Many of these sites also do not abide by the same ethical rigor and source vetting in their stories, Levey said. This practice makes their news more instantaneous but also less solid in its facts, Levey said. Levey cited BuzzFeed's publication of the Trump dossier as an example of what he sees as "click bait."
“At any given point you can go find sources of information on the internet where the (ethical) standards are not clear at all,” Levey told the audience. “The difference between fact and opinion has been sanded down (by these sites). And sometimes the unholy influence of money has absolutely overwhelmed what used to be objective and above reproach.”
Aside from the “sanding down” of news standards by organizations that draw massive amounts of viewers such as BuzzFeed, Levey said, the other problem is the funding model for the current media. Despite having more flexible ethical standards, much of the internet media draws the same numbers as traditional media sites, Levey said. And with this, the traditional media are forced to compete for the same advertising money and readers, while also maintaining their ethical standards.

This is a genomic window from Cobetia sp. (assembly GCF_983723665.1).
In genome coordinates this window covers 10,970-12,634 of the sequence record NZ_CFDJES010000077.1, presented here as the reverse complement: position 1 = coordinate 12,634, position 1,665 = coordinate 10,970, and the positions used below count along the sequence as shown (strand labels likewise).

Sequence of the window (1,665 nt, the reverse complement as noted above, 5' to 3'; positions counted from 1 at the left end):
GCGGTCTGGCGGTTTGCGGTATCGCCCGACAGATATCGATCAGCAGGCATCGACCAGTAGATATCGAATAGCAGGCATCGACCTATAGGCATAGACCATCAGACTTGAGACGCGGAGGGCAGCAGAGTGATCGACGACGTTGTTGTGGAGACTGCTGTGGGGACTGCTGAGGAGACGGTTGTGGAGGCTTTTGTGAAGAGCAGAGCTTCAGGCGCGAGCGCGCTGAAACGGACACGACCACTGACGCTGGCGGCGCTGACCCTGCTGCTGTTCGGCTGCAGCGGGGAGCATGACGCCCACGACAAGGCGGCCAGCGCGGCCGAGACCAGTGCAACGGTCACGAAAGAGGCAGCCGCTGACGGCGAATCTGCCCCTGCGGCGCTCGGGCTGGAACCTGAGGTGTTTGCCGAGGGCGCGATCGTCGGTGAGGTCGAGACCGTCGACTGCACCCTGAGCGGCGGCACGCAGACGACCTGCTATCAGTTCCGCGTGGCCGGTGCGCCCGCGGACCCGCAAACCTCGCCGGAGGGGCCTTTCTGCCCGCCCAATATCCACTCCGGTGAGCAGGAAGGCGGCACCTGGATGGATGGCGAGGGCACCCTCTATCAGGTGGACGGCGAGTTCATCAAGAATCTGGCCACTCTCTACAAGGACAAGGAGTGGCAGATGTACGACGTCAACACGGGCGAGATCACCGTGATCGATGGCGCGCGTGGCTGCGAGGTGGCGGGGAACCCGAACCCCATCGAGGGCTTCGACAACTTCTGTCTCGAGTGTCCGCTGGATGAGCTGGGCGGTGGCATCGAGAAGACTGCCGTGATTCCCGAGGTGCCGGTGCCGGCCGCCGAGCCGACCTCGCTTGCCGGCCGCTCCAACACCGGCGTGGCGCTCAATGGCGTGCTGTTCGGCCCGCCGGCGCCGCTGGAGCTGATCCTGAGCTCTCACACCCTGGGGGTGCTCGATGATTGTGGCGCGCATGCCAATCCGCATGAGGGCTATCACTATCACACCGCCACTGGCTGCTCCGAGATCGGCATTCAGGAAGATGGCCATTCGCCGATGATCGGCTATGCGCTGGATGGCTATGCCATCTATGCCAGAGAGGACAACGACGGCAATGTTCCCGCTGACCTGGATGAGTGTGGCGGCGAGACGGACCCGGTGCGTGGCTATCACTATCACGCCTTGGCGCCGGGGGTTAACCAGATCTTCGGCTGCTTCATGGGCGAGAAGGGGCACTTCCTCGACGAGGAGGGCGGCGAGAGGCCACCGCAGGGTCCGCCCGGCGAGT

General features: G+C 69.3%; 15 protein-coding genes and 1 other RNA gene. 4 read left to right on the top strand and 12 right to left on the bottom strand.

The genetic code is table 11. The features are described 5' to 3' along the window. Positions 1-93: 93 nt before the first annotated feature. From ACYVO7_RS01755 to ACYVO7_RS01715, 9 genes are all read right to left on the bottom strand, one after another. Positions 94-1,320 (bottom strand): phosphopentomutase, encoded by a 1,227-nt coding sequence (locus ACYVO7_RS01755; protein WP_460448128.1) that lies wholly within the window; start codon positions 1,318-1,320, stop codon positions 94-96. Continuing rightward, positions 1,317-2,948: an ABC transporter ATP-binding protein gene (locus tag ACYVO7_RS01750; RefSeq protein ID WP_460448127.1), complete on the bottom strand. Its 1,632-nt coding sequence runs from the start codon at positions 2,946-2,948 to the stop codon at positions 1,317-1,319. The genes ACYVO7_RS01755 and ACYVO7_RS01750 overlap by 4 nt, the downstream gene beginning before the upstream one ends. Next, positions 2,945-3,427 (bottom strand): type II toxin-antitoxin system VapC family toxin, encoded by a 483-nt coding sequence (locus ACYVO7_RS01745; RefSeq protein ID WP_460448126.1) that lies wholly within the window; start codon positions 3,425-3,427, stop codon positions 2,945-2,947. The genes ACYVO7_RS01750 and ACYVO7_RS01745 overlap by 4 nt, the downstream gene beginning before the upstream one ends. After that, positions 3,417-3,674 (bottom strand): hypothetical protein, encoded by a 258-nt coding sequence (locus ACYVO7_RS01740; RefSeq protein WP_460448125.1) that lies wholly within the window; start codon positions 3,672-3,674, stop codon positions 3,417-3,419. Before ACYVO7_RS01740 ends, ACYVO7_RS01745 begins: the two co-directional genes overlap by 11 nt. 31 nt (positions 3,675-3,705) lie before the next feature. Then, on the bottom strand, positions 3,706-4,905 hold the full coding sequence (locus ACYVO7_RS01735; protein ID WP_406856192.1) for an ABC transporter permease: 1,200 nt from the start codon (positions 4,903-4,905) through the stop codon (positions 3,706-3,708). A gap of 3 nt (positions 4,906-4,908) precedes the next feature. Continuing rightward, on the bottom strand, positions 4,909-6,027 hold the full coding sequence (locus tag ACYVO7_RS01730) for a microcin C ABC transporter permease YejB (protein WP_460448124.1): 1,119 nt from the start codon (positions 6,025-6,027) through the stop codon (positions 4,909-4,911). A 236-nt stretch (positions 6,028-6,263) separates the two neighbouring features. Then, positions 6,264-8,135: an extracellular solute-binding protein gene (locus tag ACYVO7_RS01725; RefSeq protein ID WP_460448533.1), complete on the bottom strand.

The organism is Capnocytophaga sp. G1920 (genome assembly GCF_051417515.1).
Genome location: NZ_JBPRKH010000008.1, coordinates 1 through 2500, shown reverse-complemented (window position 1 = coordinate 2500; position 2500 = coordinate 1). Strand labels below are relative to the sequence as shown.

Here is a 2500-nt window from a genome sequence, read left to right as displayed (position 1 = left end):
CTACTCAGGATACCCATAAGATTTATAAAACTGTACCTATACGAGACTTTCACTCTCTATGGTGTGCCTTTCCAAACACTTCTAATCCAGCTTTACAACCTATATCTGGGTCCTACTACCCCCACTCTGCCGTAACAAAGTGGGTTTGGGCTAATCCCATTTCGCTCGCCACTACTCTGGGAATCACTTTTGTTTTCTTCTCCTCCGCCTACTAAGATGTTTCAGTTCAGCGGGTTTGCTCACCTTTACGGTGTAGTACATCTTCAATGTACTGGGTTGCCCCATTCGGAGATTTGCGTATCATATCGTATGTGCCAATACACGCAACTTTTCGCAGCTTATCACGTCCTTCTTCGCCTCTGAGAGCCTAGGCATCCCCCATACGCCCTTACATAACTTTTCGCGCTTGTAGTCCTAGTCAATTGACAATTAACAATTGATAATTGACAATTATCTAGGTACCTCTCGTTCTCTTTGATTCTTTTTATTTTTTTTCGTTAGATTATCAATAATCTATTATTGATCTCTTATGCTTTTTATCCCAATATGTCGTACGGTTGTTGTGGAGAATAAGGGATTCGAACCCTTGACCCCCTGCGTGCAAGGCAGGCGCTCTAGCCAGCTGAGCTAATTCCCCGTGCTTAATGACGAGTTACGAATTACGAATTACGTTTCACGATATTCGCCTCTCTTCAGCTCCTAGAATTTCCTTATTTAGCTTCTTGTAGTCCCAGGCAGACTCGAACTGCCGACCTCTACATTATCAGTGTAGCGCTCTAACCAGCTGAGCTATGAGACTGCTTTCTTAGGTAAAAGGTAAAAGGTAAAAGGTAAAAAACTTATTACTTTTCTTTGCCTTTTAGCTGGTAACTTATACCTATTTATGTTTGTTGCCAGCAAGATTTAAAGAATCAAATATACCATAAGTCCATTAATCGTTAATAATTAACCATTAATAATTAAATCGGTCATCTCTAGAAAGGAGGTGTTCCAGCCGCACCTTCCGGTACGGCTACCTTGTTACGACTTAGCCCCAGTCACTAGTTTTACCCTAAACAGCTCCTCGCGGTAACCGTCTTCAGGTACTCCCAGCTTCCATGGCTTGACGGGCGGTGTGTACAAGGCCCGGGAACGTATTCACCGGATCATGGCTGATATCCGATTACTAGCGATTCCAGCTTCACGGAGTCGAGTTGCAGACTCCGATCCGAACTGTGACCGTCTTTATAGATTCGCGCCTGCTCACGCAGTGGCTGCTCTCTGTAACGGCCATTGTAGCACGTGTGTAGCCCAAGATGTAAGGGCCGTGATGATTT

According to Levey, the current advertising-supported model will soon become be replaced, as news outlets will begin to seek out new ways of funding the work they create. In the last few years, the news media have lost the ability to get people to pay for what they create, he said.
The two options, which Levey said he sees as viable, are either assume a nonprofit status and become funded by philanthropists (such as ProPublica), or become integrated into another enterprise that already exists on a large platform, such as Amazon, or Facebook. A third option of government subsidy also exists, Levey said. All three of these models could help assuage the financial insecurities of the ad-based funding model, but all three also come with their criticisms from both consumers and scholars, Levey said.
No more print, specialty news & Facebook
Levey went on to state that in a matter of a decade, maybe less, newspapers will become obsolete and news will be strictly digital.
“Print will die,” Levey said. “It will become a thing of the past, but that doesn’t mean important journalism will stop.”